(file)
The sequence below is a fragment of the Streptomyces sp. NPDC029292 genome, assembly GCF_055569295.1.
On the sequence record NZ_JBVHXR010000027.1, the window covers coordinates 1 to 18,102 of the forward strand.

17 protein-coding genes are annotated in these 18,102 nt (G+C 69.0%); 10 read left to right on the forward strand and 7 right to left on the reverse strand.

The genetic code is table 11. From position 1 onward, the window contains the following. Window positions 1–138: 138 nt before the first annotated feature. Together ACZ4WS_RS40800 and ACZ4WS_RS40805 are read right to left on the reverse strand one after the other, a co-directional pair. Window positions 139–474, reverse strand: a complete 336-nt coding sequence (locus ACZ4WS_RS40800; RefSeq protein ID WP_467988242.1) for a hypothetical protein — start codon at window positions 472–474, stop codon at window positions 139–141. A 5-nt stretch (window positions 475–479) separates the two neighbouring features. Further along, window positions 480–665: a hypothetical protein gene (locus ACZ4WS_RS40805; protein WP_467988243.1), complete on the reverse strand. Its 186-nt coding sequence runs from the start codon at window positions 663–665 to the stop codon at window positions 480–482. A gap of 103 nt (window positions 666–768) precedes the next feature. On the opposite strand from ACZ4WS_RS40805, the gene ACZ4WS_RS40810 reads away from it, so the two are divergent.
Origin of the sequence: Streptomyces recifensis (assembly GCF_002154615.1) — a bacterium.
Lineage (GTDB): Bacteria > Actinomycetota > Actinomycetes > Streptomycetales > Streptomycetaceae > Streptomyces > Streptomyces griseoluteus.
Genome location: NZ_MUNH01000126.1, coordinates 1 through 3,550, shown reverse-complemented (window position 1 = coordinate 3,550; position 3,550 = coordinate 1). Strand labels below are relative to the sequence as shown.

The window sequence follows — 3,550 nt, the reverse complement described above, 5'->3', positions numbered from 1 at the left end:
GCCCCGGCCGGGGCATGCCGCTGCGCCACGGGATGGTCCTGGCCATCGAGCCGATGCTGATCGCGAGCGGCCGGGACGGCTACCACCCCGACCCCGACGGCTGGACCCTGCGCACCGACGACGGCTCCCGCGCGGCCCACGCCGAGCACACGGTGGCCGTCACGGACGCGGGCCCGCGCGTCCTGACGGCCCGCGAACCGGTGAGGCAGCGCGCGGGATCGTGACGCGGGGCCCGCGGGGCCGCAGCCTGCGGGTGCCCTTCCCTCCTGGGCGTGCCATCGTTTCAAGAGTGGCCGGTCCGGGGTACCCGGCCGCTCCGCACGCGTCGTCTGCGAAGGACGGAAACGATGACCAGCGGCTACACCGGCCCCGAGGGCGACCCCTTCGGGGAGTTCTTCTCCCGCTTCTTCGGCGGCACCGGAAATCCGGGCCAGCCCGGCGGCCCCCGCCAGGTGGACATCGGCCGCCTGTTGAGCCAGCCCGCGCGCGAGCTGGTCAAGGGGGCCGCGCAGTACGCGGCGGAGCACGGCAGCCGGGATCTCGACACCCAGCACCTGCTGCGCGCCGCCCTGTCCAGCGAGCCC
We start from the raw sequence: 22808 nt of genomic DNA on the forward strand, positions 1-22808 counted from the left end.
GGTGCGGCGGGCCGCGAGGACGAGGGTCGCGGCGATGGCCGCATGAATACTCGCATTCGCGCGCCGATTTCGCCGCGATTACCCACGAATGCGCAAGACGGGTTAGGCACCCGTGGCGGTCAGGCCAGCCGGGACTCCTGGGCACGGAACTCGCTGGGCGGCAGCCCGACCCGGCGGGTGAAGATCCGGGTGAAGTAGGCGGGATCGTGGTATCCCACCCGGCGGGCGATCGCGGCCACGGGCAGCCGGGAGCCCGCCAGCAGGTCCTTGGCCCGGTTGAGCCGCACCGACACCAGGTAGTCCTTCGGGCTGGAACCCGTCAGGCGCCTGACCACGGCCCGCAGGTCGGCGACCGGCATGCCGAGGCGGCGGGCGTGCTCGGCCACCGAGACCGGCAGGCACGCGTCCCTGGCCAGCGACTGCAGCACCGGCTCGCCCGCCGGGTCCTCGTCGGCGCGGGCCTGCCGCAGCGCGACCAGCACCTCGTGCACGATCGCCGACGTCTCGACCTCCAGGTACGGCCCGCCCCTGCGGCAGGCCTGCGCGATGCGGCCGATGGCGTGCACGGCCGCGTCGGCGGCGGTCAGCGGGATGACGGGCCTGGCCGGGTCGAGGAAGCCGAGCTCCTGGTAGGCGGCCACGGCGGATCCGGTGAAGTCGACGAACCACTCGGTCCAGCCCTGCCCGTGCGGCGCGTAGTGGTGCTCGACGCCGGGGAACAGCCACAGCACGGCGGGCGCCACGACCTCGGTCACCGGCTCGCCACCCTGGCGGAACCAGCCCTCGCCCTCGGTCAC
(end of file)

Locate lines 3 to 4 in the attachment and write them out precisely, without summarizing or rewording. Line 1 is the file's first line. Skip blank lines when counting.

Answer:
17 protein-coding genes are annotated in these 18,102 nt (G+C 69.0%); 10 read left to right on the forward strand and 7 right to left on the reverse strand.

The genetic code is table 11. From position 1 onward, the window contains the following. Window positions 1–138: 138 nt before the first annotated feature. Together ACZ4WS_RS40800 and ACZ4WS_RS40805 are read right to left on the reverse strand one after the other, a co-directional pair. Window positions 139–474, reverse strand: a complete 336-nt coding sequence (locus ACZ4WS_RS40800; RefSeq protein ID WP_467988242.1) for a hypothetical protein — start codon at window positions 472–474, stop codon at window positions 139–141. A 5-nt stretch (window positions 475–479) separates the two neighbouring features. Further along, window positions 480–665: a hypothetical protein gene (locus ACZ4WS_RS40805; protein WP_467988243.1), complete on the reverse strand. Its 186-nt coding sequence runs from the start codon at window positions 663–665 to the stop codon at window positions 480–482. A gap of 103 nt (window positions 666–768) precedes the next feature. On the opposite strand from ACZ4WS_RS40805, the gene ACZ4WS_RS40810 reads away from it, so the two are divergent.